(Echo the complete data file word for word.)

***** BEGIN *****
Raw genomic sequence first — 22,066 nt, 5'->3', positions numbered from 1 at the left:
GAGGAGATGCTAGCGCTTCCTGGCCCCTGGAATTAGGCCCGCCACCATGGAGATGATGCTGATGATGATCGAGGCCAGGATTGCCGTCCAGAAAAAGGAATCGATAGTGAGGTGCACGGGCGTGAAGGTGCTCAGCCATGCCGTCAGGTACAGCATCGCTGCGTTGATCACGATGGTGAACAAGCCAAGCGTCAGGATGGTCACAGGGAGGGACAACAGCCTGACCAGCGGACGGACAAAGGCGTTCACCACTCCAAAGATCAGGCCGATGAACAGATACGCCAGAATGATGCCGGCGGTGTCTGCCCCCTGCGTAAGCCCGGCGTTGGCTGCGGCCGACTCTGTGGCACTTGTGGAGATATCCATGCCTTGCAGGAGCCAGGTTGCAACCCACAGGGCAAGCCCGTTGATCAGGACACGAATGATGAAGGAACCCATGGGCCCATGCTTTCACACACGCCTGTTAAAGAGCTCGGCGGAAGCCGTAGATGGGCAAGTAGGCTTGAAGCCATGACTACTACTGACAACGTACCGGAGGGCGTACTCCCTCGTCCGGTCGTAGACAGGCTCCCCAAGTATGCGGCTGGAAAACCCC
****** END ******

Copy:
Raw genomic sequence first — 22,066 nt, 5'->3', positions numbered from 1 at the left:
GAGGAGATGCTAGCGCTTCCTGGCCCCTGGAATTAGGCCCGCCACCATGGAGATGATGCTGATGATGATCGAGGCCAGGATTGCCGTCCAGAAAAAGGAATCGATAGTGAGGTGCACGGGCGTGAAGGTGCTCAGCCATGCCGTCAGGTACAGCATCGCTGCGTTGATCACGATGGTGAACAAGCCAAGCGTCAGGATGGTCACAGGGAGGGACAACAGCCTGACCAGCGGACGGACAAAGGCGTTCACCACTCCAAAGATCAGGCCGATGAACAGATACGCCAGAATGATGCCGGCGGTGTCTGCCCCCTGCGTAAGCCCGGCGTTGGCTGCGGCCGACTCTGTGGCACTTGTGGAGATATCCATGCCTTGCAGGAGCCAGGTTGCAACCCACAGGGCAAGCCCGTTGATCAGGACACGAATGATGAAGGAACCCATGGGCCCATGCTTTCACACACGCCTGTTAAAGAGCTCGGCGGAAGCCGTAGATGGGCAAGTAGGCTTGAAGCCATGACTACTACTGACAACGTACCGGAGGGCGTACTCCCTCGTCCGGTCGTAGACAGGCTCCCCAAGTATGCGGCTGGAAAACCCC